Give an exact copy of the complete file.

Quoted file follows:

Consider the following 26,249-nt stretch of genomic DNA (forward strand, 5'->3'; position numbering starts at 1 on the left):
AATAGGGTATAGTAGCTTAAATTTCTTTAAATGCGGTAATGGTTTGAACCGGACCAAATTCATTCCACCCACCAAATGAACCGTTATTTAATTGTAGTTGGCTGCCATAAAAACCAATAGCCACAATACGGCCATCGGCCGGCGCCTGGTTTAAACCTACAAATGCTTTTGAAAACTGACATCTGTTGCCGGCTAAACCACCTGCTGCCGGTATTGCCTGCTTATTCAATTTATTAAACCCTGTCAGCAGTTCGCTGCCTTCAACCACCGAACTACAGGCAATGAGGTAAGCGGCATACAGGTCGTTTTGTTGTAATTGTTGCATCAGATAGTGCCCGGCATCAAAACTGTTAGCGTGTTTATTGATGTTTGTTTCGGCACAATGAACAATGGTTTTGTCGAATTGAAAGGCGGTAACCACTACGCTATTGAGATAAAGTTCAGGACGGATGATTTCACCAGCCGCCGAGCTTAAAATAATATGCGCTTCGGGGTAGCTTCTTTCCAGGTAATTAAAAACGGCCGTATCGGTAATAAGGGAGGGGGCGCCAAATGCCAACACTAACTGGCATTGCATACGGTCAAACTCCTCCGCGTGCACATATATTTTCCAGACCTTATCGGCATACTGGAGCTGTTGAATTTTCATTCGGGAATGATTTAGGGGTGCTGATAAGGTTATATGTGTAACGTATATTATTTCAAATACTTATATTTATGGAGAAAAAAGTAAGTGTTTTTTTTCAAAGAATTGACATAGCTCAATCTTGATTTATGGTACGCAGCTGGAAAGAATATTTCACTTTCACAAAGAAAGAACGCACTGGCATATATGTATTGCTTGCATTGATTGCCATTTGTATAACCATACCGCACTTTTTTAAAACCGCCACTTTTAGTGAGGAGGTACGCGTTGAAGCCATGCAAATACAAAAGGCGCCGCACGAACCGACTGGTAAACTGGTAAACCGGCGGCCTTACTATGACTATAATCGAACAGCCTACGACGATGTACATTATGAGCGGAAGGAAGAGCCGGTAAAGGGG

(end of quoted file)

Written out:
Consider the following 26,249-nt stretch of genomic DNA (forward strand, 5'->3'; position numbering starts at 1 on the left):
AATAGGGTATAGTAGCTTAAATTTCTTTAAATGCGGTAATGGTTTGAACCGGACCAAATTCATTCCACCCACCAAATGAACCGTTATTTAATTGTAGTTGGCTGCCATAAAAACCAATAGCCACAATACGGCCATCGGCCGGCGCCTGGTTTAAACCTACAAATGCTTTTGAAAACTGACATCTGTTGCCGGCTAAACCACCTGCTGCCGGTATTGCCTGCTTATTCAATTTATTAAACCCTGTCAGCAGTTCGCTGCCTTCAACCACCGAACTACAGGCAATGAGGTAAGCGGCATACAGGTCGTTTTGTTGTAATTGTTGCATCAGATAGTGCCCGGCATCAAAACTGTTAGCGTGTTTATTGATGTTTGTTTCGGCACAATGAACAATGGTTTTGTCGAATTGAAAGGCGGTAACCACTACGCTATTGAGATAAAGTTCAGGACGGATGATTTCACCAGCCGCCGAGCTTAAAATAATATGCGCTTCGGGGTAGCTTCTTTCCAGGTAATTAAAAACGGCCGTATCGGTAATAAGGGAGGGGGCGCCAAATGCCAACACTAACTGGCATTGCATACGGTCAAACTCCTCCGCGTGCACATATATTTTCCAGACCTTATCGGCATACTGGAGCTGTTGAATTTTCATTCGGGAATGATTTAGGGGTGCTGATAAGGTTATATGTGTAACGTATATTATTTCAAATACTTATATTTATGGAGAAAAAAGTAAGTGTTTTTTTTCAAAGAATTGACATAGCTCAATCTTGATTTATGGTACGCAGCTGGAAAGAATATTTCACTTTCACAAAGAAAGAACGCACTGGCATATATGTATTGCTTGCATTGATTGCCATTTGTATAACCATACCGCACTTTTTTAAAACCGCCACTTTTAGTGAGGAGGTACGCGTTGAAGCCATGCAAATACAAAAGGCGCCGCACGAACCGACTGGTAAACTGGTAAACCGGCGGCCTTACTATGACTATAATCGAACAGCCTACGACGATGTACATTATGAGCGGAAGGAAGAGCCGGTAAAGGGG